strength. Ihu Yurana won the iirst prize in
! i:18.86. : The second prize was won by the
Deerhound by her tlmo allowance otslx and
u half minutes. The Irex did not sail and
the Valkyrie Is fitting out at Southampton
for her American trip. The lugger Paradox
was nowhere again.
Sugar HeUncrlcs Shut Ut ) .
IComirlyM 1SW bu Jamo Oonlnii llennM. ' ]
BIUSTOL. July 24.--Now | York Herald
Cable Special to Tim BEE. I Until the
bounty system wus put In force on the con
tinent sugar manufacturing hero pnvo cm
ploymcnt to thousands nnd support to many
more. After the present week there will
not bo n refinery in operation hero. The men
of the last rollncrv to shut down have 'been
Informed thuie will bo no work after Satur
day. _ _
Oninos Hrico Married.
[ Copi/rfoM limy bu Jama Gmitan llennell. ' ]
LONDON , July 24. [ Now York Herald
Cablij Special to TIIK BKE.I James Brice ,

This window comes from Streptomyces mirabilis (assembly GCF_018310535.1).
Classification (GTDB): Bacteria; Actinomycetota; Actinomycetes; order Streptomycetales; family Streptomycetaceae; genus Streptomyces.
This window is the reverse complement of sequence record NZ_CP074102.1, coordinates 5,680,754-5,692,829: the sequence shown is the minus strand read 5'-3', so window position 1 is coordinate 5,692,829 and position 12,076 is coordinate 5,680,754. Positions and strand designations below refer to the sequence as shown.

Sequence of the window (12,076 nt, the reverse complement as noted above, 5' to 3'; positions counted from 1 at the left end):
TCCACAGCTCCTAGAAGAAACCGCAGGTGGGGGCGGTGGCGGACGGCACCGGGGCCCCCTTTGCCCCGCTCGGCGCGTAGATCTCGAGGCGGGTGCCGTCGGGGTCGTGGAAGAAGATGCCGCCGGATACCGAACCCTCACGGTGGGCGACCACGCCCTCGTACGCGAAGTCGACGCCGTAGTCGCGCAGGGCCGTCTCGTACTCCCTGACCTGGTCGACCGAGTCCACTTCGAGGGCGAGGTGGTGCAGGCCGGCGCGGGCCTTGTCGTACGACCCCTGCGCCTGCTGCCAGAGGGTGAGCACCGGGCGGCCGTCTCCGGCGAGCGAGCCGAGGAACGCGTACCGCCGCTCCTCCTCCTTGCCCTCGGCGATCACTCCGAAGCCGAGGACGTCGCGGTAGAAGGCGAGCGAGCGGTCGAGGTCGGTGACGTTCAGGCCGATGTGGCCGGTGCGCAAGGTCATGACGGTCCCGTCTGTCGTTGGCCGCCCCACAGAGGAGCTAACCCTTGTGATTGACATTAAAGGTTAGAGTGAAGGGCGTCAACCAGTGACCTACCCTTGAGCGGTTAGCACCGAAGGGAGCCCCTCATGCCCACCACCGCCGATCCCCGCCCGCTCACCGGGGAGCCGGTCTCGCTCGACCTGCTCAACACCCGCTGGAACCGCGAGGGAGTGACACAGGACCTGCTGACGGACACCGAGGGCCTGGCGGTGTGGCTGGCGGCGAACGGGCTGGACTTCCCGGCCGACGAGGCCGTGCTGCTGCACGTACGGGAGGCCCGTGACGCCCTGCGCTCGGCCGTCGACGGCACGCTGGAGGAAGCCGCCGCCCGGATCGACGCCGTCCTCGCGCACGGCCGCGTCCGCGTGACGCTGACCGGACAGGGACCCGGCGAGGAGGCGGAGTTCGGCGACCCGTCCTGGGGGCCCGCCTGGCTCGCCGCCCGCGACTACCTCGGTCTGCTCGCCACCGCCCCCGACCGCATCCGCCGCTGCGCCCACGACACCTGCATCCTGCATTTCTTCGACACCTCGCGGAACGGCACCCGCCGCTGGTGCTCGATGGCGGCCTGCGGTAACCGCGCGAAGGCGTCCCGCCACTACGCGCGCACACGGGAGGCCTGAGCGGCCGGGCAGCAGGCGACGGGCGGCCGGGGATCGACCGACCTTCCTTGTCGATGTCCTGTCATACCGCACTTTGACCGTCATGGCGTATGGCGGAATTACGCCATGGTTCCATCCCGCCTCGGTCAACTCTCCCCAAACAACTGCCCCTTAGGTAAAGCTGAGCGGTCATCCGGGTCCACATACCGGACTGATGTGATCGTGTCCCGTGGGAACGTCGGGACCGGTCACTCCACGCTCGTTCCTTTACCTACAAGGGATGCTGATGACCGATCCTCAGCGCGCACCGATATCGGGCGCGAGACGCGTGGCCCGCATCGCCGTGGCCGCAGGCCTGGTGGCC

member of parliament , professor of civil
law ut Oxford nnd author of the "American
Commonwealth , " was married yesterday to
Elizabeth Marlon Asliton. daughter of
Thomas Ashton , ex-sheriff of Lancashire.
t -
It'arly Arrival of Hops.
JI-63 by Jtiiiif-a ( Ionian llainM.I
LONDON , July 24. [ Npw York Herald Cable
Special to TUB BEU.1 A packet of this
season's ' hops was sold h ro to-day. Not for
half a century has there been such au early
arrival of saleable hops , it is said. The
sample wus grown in Kent and sold at the
rate of ill- per hundred weight.
A Uar to KncllNli Capitalists.
\CopurtuM \ , iSSO , bu Ktw York AttocinUil I'reti. ]
LONDON , July 24. [ Now York Herald
Cable Special to TUB Ens. ] It Is re